I feel like I have lost the ability to communicate with people

Originally Published: October 7, 2005 - Last Updated / Reviewed On: March 6, 2014
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Dear Alice,

I've been "plagued" with this problem for at least a year now, and it seems to be getting progressively worse. I feel like I have lost the ability to communicate with people. Sure, I can make small talk about the weather and stuff like that, but I feel like I've lost my openness and humor with people. I figure I am changing and learning new things about myself, but this is getting ridiculous because it is affecting my social life drastically.

Whenever I get into a conversation with someone, either on the phone or in person, I become flustered. I have a problem with eye contact and I become very hot and sometimes I turn red in the face. Worst of all, my mind seems to be blank all the time and I can't get past small talk (even with my friends). I put a lot of pressure on myself when it comes to maintaining eye contact and continuing a conversation, but this pressure seems to fluster me more. I also seem to notice long pauses in conversation which I interpret as moments of awkwardness.

I realize that I have nothing to prove to anyone, but this problem still persists. I used to be very social before and now I am not. So what must I do to get by this? I figure, I'll just deal with it and it will go away, but it's been going on for too long. What must I do?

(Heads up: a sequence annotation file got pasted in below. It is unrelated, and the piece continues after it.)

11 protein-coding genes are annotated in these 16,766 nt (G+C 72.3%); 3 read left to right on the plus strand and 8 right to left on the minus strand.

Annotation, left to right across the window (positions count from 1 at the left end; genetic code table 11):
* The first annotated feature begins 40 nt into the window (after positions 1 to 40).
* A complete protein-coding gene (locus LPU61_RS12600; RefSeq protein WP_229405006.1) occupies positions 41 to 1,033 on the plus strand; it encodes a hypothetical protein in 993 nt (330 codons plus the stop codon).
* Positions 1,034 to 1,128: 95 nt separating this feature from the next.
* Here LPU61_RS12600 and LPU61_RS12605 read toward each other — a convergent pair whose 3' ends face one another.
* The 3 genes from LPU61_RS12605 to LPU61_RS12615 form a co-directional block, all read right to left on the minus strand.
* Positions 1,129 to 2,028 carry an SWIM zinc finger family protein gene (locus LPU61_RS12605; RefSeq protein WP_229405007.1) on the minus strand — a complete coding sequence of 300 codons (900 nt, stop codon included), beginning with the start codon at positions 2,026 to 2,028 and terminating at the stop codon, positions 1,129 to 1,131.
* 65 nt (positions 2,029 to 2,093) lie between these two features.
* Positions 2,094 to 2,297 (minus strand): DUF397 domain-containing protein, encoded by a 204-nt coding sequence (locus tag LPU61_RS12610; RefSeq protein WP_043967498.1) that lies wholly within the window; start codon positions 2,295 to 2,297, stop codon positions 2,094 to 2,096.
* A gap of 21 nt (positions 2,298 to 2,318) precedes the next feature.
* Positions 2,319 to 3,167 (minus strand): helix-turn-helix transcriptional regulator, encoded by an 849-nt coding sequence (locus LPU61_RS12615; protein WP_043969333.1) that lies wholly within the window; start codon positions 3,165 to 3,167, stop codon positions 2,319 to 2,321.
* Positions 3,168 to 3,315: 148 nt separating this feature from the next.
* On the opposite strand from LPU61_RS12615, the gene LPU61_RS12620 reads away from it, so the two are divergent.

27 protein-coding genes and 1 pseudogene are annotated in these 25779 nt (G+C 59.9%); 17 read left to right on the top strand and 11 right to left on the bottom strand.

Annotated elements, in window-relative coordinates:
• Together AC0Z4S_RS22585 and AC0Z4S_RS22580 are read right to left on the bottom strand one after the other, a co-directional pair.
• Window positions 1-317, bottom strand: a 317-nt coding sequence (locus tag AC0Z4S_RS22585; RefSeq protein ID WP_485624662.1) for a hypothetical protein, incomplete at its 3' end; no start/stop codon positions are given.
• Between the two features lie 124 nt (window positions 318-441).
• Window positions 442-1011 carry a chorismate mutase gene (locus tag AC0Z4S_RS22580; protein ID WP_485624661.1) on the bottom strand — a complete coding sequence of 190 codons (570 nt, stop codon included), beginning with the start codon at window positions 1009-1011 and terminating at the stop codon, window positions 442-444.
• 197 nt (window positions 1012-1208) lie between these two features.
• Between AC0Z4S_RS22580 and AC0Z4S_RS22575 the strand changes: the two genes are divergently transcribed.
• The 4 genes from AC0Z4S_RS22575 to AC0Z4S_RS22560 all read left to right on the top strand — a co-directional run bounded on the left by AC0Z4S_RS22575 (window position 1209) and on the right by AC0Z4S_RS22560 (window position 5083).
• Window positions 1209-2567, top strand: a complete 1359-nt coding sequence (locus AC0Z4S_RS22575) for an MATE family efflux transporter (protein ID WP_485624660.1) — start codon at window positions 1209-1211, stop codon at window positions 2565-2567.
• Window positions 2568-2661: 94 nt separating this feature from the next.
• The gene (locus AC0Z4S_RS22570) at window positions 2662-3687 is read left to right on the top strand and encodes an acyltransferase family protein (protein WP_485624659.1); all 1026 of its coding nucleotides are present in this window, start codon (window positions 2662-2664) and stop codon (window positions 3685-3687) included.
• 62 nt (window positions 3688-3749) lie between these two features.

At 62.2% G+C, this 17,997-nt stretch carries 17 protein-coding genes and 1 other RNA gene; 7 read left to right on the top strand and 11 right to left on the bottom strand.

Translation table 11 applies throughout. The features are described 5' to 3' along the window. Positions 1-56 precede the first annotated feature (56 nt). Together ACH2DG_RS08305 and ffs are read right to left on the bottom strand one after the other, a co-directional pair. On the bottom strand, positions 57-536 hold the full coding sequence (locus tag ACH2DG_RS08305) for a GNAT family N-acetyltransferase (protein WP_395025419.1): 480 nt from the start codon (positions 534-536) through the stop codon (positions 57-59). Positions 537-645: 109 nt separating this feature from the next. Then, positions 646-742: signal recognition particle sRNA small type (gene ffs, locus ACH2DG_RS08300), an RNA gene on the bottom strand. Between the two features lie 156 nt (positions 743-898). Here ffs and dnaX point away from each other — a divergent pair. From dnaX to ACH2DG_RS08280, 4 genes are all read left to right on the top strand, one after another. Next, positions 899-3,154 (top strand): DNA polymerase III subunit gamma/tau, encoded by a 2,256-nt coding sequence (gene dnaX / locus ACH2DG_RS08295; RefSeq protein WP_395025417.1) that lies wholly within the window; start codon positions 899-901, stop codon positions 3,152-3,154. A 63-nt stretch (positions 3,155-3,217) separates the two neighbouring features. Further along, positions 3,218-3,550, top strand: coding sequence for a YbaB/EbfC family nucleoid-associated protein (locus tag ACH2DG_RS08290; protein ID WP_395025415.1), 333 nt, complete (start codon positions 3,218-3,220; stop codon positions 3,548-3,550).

Thanx Alice,
Captain Confused

Dear Captain Confused,

For some reason, you seem to have become extremely self-conscious in social situations, which can feel awful, uncomfortable, and counterproductive. Well, reaching out, as you have, is an important first step.

Whether you are new at school, starting a new job, or moving to a new place, what you're experiencing is common for people in new, unfamiliar social situations. Everyone can feel shy; focusing on discomfort or awkwardness in social situations can make a person even more self-conscious. Some manifest their anxiety by talking too much, monopolizing the conversation, showing off, or by maintaining an ultra-cool demeanor. Some get tongue-tied and/or withdrawn. And some are better at either masking or mastering their insecurities. Your reaction is normal, and maybe knowing this might ease some concern.

It might also be useful to see if you can pin this change in your social comfort level on a specific incident, a feeling triggered by an observation or realization, or a humiliating experience. Has anything happened to you in the past year that made you feel very embarrassed in a social circumstance? Have you perhaps gained some new awareness of a characteristic of yours that is making you socially self-conscious? Have you been openly rejected by someone recently? Any of these types of occurrences might set off physical reaction to social anxiety such as the one you are currently experiencing.

Could you try starting a conversation about how shy or nervous you are in new situations? It allows others to talk with you about their nervousness in similar situations. Your openness creates connections with people, and vice-versa. If this is an uncomfortable suggestion for you, you could choose to try it anyway, despite your discomfort. If you find this over the top, it's possible that you have something more like social anxiety, a diagnosable condition.